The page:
General Secretary of the Association of Secondary Teachers in Ireland Kieran Christie has said the union is a long way from agreeing a temporary suspension of its action.

Earlier, ASTI President Ed Byrne said that the union might agree to a suspension if members were offered improved terms on permanent contracts for more recently qualified teachers.

Speaking on RTÉ's Six One, Mr Christie said too much has been made of Mr Byrne's comments and that what the president was saying was that while there were serious negotiations that "were going places" and that "maybe interim measures could be looked at", he was saying no more than that.

With regard to any temporary suspension of industrial action, Mr Christie said: "We are a long way from that, unfortunately."

Almost 70% of second-level schools were closed today as members of the union were on strike in pursuit of equal pay for newly-qualified teachers, the first in a series of seven days of strike action on the issue.

Speaking at a picket outside a school earlier today, Mr Byrne had said a temporary suspension of industrial action was "a kite he was flying" and was not yet a formal offer to the Department of Education.

At present young teachers in other teacher unions are able to gain permanent contracts called contracts of indefinite duration after two years of full-time work. However, ASTI teachers need to wait four years.

Mr Byrne said that if ASTI teachers were offered the same terms as other teachers then the ASTI may be prepared to temporarily suspend its action, which threatens to close schools indefinitely from 7 November.

Earlier, the Minister for Education said he was very disappointed that the strike by members of ASTI had gone ahead today.

Richard Bruton said there was a substantial deal on offer to the ASTI on the issue of pay for more recently qualified teachers, which would see increases of up to 22% for many by January of 2018.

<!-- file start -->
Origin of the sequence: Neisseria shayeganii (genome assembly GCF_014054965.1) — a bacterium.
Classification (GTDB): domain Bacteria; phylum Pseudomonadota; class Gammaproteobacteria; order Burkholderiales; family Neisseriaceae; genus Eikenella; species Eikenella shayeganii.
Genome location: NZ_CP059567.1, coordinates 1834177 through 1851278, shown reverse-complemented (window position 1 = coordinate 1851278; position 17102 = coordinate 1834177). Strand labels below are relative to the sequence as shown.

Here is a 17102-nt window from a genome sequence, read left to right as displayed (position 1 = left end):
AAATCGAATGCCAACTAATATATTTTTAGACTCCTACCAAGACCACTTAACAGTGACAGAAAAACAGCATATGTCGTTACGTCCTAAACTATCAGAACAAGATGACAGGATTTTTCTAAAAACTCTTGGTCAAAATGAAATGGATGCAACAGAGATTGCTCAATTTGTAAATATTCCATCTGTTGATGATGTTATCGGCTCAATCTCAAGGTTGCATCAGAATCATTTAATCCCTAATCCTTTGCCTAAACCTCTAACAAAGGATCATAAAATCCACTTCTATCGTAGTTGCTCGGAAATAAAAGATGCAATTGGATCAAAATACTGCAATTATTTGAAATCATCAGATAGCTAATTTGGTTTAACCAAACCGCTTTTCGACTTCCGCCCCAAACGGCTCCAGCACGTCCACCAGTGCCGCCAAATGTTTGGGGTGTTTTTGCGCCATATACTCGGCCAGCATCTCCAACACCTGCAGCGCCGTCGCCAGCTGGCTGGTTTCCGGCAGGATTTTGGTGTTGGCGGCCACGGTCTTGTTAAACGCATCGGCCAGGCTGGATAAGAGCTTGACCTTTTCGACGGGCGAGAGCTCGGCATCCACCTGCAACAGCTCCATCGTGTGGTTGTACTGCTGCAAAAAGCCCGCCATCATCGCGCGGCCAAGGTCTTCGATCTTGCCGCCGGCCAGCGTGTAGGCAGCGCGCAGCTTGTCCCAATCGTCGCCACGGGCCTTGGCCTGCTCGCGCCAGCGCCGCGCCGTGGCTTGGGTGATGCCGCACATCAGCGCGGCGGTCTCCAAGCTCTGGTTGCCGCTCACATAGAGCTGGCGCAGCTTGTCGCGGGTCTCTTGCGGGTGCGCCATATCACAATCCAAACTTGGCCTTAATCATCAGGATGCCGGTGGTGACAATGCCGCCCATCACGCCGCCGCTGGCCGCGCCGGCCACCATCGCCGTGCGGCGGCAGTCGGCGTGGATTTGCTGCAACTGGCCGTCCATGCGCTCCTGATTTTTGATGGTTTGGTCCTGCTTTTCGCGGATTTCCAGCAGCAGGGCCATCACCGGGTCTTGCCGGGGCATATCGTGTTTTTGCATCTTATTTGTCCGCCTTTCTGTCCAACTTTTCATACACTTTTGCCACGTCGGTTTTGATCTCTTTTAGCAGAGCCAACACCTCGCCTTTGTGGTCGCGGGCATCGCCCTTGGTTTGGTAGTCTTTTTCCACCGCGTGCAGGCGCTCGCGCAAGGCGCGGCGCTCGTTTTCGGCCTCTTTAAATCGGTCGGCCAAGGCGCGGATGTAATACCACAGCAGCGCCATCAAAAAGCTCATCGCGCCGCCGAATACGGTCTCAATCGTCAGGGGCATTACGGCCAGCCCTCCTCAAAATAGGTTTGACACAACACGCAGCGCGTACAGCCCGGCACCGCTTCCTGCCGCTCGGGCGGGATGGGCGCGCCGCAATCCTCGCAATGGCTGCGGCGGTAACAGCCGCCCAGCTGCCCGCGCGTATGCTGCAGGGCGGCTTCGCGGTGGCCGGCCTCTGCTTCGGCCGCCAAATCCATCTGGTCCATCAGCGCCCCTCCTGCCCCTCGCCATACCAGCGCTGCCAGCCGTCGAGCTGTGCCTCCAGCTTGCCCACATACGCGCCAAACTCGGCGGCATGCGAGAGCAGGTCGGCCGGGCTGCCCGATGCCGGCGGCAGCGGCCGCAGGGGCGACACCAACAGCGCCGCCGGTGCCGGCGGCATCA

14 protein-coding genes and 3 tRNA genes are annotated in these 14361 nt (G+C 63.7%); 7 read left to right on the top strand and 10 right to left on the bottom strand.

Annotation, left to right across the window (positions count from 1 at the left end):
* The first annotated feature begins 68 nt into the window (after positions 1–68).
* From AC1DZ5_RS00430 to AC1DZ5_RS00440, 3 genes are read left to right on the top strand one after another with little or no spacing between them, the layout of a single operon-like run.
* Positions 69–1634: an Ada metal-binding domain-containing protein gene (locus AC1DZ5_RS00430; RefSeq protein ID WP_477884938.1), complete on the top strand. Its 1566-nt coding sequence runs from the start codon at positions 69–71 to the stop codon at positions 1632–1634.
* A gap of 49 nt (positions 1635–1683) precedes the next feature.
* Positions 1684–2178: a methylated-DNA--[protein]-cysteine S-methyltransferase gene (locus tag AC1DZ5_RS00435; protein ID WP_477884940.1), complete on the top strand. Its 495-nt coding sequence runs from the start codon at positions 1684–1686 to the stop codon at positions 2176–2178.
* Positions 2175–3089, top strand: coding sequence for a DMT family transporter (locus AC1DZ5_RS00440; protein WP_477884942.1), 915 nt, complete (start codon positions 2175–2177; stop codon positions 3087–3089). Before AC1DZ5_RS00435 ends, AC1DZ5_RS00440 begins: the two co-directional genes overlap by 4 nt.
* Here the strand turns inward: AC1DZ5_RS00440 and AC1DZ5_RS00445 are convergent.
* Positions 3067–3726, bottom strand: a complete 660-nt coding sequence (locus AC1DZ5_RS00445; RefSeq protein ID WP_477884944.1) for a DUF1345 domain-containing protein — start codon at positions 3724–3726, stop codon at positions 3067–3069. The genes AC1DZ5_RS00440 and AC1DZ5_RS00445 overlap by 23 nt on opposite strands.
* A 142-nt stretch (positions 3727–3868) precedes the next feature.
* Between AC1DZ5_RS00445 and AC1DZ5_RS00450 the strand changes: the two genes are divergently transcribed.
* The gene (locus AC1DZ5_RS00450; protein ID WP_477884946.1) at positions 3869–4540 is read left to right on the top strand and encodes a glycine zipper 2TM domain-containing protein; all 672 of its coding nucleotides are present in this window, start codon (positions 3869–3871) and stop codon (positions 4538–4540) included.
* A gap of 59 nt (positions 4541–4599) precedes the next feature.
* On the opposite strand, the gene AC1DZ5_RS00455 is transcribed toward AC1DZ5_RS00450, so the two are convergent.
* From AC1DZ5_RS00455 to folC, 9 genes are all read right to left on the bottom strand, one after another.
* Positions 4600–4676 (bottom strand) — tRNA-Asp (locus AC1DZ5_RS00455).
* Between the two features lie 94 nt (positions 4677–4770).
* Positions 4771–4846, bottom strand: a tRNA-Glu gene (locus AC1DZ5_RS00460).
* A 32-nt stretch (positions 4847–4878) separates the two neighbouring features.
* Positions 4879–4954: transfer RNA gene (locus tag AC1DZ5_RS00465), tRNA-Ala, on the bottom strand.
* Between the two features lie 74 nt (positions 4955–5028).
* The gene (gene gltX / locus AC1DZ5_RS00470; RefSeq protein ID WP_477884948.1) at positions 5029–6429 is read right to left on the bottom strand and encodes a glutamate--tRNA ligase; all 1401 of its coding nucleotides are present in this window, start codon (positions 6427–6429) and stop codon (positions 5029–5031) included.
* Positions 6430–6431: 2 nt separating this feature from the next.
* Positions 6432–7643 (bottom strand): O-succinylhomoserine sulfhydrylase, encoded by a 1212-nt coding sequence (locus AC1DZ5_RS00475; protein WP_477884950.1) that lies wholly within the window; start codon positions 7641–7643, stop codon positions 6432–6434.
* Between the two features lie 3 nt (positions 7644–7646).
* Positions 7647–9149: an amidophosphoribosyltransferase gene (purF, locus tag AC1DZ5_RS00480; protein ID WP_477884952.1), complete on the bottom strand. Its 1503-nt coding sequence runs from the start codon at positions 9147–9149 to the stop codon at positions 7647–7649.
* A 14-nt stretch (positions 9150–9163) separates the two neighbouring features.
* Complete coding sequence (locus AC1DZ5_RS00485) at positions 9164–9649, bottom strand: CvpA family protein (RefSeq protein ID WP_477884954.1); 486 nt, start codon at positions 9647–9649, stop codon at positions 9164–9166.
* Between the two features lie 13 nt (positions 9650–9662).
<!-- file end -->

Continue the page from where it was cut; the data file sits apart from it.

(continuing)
Mr Bruton said that the obligation to work extra hours agreed under the Croke Park deal applies across the public service, but in July, the ASTI decided unilaterally not to work these hours.

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The Croke Park hours are an additional 33 hours that under the Lansdowne Road Agreement (which extended the Haddington Road Agreement until 2018) public sector workers have agreed to work.

Mr Bruton said that if the ASTI agreed to resume working these hours, then negotiations on other issues could resume.

The minister again declined to explicitly support the principal of equal pay for equal work. But he said everything the Government did was about equality.

Asked why some ASTI teachers would continue to be paid after 7 November and others would not he said the difference lay between a work-to-rule and a strike.

He said where schools managed to stay open ASTI teachers would be paid, but if they closed they would not.

Speaking on RTÉ's Today with Keelin Shanley, Mr Bruton said: "We will be making contact again tomorrow and we hope that it will be possible to resume discussions.

"I think there is scope to resolve this and I am hoping there can be a resolution. I mean, if the ASTI agreed to work the 33 hours that everyone else works, then we would immediately pay the supervision and substitution money.

"Then we could sit down and discuss the roll out of advantages that we've negotiated for TUI and INTO, for ASTI members." 

ASTI General Secretary Kieran Christie, however, has said that the gap between the union and the Department of Education remains "substantial".

Speaking on RTÉ's Morning Ireland, Mr Christie that the union worked hard at talks all week but the Government will have to make substantial changes to its position.

"Unfortunately we were unable to move to a point where we could avert today," he said. 

"We will continue to work hard. Certainly the Government might be going into these talks hardliners but we are constructive, we are realistic people and we're going to work hard to bring resolution to these issues.

"But there are substantial issues between us, there is a substantial gap. The Department of Education and Skills will have to make some substantial changes to their position."

Meanwhile, the Taoiseach has said the closure of schools next month should not happen and he appealed to the ASTI executive to sit down with the department of Education.

Enda Kenny said pay restoration was a legitimate goal, but it had to be pursued with regard in the wider context of pay and conditions.

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INTO teachers call for an end to pay inequality 

Hundreds of Representatives from the Irish National Teachers Organisation and Teachers' Union of Ireland have held a rally outside the Dáil demanding an end to pay inequality.

Organisers of the rally said while recent progress is very significant more needs to be done.

They said their campaign will continue until full pay parity has been achieved. 

INTO General Secretary Sheila Nunan said separate pay scales for teachers hired since 2011 are "discriminatory, inequitable and unreasonable."

She said: "There must be faster pay restoration for public servants under the Lansdowne Road Agreement".

Ms Nunan said different unions have different approaches but they share the same objective for their members.